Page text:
189. Ana

    I’m a grown adult, and buttered noodles is my go too! I started making it when I first moved out, since it was the easiest thing to make. It not has become my comfort food! Glad to know theres a lot more people like me in these comments!

  190. Jen

    My aunt has a friend who has five children, one of whom ate nothing but tortillas with PB and sunflower seeds on it for a year. He’s a married microbiologist now, so I guess it all worked out? I’m clinging to this since my 8yo has eaten nothing but honey nut cheerios and tortillas with cream cheese for the past month. I’m an organic farmer (of course) – we have a market garden, small orchard, chickens for eggs and meat, pigs, and wool/dairy sheep. Sigh.

  191. Kim

    I LOVE this post! (For the record, nobody can fault buttered noodles, and I love your twist!!) This brings back so many memories. While my son at age 3 asked for smoked lemon pepper bluefish, at age 5 asked for soft shell crab (I figured out how to cook them), at age 10 was given $50 (it was about 25 years ago) to buy whatever he wanted in a fancy mall and chose a sushi kit at Williams Sonoma, at age 12 made mango shrimp and lemon rice (he devised the recipe himself) for Spanish class that required every kid to bring a Spanish dish that was not Mexican (and the list goes on)—-my daughter subsisted on Le Sueur sweet peas in a can and tuna. But they both went to away camp from the time they were old enough — because camp is awesome and I would still go if I could). My son decided to quit after the year he and his buddy drove themselves.

    Nature versus nurture? I owned a kinda fancy catering biz back then. Who knows!

  192. kristina craig

    I am sad that I can’t see photos of your beautiful children anymore! I used to go on a search within your commentary!
    I am sure you have your reasons.
    Love, K

  193. Simone

    There is hope. The day my eldest son asked to have the cheese packet from the boxed macaroni and cheese, and not just buttered noodles, was a landmark day in our house.

  194. Jen

    I just love that you’ve referenced this most favorite book. We love all of the Frances books in fact! Spread the word! My now-pre and teen kids still find them hilarious.
    A word of encouragement to parents of Franceses: We’ve had plenty of Frances phases and they have all passed, mercifully, without fanfare or explanation, and most certainly un-commented-upon by us. Take heart!

  195. Peggy Musial

    Thanks for the memories: Growing up, I did not like to eat ‘dark dinners,’ which meant anything with red sauce or gravy or beef or veggies, other than corn and potatoes. Buttered noodles in a bowl or mashed potatoes drowning in a lava pool of butter were my favorites for many years. If I was still hungry, I’d top the meal off with a slice of white bread and butter. For some unknown reason, I would agree to Mrs. Paul’s Fish Sticks on Fridays. I elevated my game to boiled hot dogs and rice somewhere in my early teens.

  196. frabjous

    This post filled me with a longing for the egg noodles of my childhood. I don’t think I’d had egg noodles in well over a decade, but I went out and bought some and made them with your buttering technique. It was delicious and nostalgic! Sea salt on the top was a delightful addition.

  197. Holly

    I had a Frances – only she also did not like fruit and most vegetables (it was a big day when she announced she liked green beans). She (we) ate a mostly white diet through her childhood. The first time I visited her at college and we went out for dinner, she ordered a black bean burger. I couldn’t believe it – but she had noticed her college ski teammates eating far differently and decided to try things which, if offered in her childhood, would have caused her to run out of the room. She has gone on to become a gourmet cook, and introduced me to the Smitten Kitchen. Your pasta salad with roasted carrots and sunflower dressing was one of the sides at her wedding reception!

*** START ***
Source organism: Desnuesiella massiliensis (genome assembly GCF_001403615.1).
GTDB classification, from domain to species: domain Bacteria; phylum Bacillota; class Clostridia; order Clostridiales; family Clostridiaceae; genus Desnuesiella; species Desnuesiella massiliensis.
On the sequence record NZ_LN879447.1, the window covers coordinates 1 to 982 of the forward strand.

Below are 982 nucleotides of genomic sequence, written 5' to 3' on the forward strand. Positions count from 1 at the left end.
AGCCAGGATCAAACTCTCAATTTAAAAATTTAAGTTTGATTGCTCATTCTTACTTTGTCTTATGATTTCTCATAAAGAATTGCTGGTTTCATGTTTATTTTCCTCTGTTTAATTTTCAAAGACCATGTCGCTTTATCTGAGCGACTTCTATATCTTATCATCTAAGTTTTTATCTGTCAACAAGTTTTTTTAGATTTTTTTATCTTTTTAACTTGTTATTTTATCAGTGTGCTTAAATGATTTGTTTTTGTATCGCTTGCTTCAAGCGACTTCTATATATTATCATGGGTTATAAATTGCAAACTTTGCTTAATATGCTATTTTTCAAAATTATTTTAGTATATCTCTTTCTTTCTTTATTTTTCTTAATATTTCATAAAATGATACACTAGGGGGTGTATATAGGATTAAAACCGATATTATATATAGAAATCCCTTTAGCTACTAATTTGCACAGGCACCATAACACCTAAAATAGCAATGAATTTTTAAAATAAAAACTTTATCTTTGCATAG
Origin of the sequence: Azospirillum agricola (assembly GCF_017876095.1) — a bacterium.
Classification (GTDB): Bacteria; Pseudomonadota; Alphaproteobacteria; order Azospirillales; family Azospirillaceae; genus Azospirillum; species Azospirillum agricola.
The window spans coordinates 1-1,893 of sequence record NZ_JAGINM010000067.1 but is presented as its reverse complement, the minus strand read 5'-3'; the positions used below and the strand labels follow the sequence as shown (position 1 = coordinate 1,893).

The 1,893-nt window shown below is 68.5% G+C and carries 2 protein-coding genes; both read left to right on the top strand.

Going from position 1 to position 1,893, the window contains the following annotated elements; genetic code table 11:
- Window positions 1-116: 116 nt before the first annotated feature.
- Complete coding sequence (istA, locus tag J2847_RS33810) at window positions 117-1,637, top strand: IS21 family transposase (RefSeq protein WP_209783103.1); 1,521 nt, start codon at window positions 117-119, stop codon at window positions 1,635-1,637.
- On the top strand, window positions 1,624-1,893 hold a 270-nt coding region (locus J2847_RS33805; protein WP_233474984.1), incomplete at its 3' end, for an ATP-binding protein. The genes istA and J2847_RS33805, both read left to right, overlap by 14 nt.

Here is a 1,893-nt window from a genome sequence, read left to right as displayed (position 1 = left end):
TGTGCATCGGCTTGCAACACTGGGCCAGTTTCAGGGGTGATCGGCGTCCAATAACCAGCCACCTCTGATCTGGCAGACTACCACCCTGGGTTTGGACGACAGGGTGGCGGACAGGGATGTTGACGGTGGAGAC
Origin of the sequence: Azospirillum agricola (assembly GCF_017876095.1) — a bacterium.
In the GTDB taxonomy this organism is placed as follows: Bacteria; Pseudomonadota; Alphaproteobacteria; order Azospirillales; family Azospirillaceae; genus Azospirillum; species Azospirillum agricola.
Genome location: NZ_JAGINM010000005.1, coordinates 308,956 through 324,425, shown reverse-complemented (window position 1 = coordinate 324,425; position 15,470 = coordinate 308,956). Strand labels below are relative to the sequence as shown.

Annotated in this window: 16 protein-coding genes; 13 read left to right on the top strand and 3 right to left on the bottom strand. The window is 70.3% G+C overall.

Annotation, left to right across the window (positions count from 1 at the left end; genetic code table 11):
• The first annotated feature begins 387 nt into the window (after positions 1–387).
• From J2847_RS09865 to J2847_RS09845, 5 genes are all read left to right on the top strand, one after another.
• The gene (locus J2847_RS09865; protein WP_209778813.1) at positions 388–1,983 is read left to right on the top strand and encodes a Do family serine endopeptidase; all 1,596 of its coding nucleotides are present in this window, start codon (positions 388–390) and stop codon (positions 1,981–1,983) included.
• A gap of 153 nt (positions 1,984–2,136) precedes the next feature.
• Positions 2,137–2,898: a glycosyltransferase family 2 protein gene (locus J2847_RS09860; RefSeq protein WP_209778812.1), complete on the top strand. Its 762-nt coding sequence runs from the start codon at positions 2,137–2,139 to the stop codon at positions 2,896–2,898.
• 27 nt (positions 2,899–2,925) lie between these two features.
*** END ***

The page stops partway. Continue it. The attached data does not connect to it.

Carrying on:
198. Joanna

    My mom bought me two bags of egg noodles to bring home to London in my suitcase and make kugel. Which I love. But I haven’t make it because I love these buttered noodles even more.

  199. Sammy J

    My mother used to make buttered noodles. She would boil them and toss them into a frying pan with butter and bread crumbs. Delicious!

  200. Erika

    We were raised vegetarian, and my kindly grandmother—not questioning this but also not always sure in the beginning what to feed us—leaned heavily on buttered egg noodles when we visited. Love them so much to this day—

  201. Miriam Robin

    My mother made cottage cheese and noodles with a dab of butter, cream cheese, or sour cream (yogurt). I made it for my girls on Saturday nights before the sitter came. Now, we all make it for any kind of feel-good meals. Sadly, I don’t think the third generation embraces it.

  202. Jessica Gibbs

    Delicious! First thought was why do I need a recipe, but what a perfect recipe! Glad I ate alone since I “mmmed” after every single bite. Added hot pepper flakes and brewers yeast but it didn’t need a thing. Thank you!!

  203. Nitzan Blouin

    There is no greater joy than cooking for your child a dish they love. One they ask for over and over. The one they say, “mama, I ate in the restaurant but your is better”. This dish is it. So. Much. Joy.

  204. Cooking a dish that your child loves is an incomparable source of happiness. When they ask for it repeatedly and say things like, “Mom, I had this at a restaurant, but yours is better,” it brings me so much joy. And this dish is exactly that.